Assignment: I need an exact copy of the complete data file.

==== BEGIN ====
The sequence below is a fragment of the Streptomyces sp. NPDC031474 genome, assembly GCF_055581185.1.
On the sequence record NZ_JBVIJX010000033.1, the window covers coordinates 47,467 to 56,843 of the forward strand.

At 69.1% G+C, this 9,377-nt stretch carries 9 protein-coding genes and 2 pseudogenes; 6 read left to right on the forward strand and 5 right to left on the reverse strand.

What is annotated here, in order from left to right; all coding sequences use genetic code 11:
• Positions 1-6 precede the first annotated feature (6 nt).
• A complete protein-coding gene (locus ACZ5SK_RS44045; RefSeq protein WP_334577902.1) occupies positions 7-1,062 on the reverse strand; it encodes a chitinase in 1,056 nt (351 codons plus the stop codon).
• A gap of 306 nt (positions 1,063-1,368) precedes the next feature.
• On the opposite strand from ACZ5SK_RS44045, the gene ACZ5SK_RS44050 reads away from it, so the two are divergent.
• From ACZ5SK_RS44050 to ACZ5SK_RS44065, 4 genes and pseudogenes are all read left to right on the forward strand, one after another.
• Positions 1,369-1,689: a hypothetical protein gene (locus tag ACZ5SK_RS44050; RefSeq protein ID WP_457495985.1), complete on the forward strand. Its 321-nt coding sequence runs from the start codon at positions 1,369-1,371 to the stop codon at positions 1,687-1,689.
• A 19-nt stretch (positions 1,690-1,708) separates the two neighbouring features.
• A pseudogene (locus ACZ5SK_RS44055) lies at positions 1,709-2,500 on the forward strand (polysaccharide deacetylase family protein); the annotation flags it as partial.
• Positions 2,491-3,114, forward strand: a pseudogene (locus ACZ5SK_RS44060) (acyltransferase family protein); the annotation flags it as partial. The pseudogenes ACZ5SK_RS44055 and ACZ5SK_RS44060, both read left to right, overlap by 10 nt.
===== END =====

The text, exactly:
The sequence below is a fragment of the Streptomyces sp. NPDC031474 genome, assembly GCF_055581185.1.
On the sequence record NZ_JBVIJX010000033.1, the window covers coordinates 47,467 to 56,843 of the forward strand.

At 69.1% G+C, this 9,377-nt stretch carries 9 protein-coding genes and 2 pseudogenes; 6 read left to right on the forward strand and 5 right to left on the reverse strand.

What is annotated here, in order from left to right; all coding sequences use genetic code 11:
• Positions 1-6 precede the first annotated feature (6 nt).
• A complete protein-coding gene (locus ACZ5SK_RS44045; RefSeq protein WP_334577902.1) occupies positions 7-1,062 on the reverse strand; it encodes a chitinase in 1,056 nt (351 codons plus the stop codon).
• A gap of 306 nt (positions 1,063-1,368) precedes the next feature.
• On the opposite strand from ACZ5SK_RS44045, the gene ACZ5SK_RS44050 reads away from it, so the two are divergent.
• From ACZ5SK_RS44050 to ACZ5SK_RS44065, 4 genes and pseudogenes are all read left to right on the forward strand, one after another.
• Positions 1,369-1,689: a hypothetical protein gene (locus tag ACZ5SK_RS44050; RefSeq protein ID WP_457495985.1), complete on the forward strand. Its 321-nt coding sequence runs from the start codon at positions 1,369-1,371 to the stop codon at positions 1,687-1,689.
• A 19-nt stretch (positions 1,690-1,708) separates the two neighbouring features.
• A pseudogene (locus ACZ5SK_RS44055) lies at positions 1,709-2,500 on the forward strand (polysaccharide deacetylase family protein); the annotation flags it as partial.
• Positions 2,491-3,114, forward strand: a pseudogene (locus ACZ5SK_RS44060) (acyltransferase family protein); the annotation flags it as partial. The pseudogenes ACZ5SK_RS44055 and ACZ5SK_RS44060, both read left to right, overlap by 10 nt.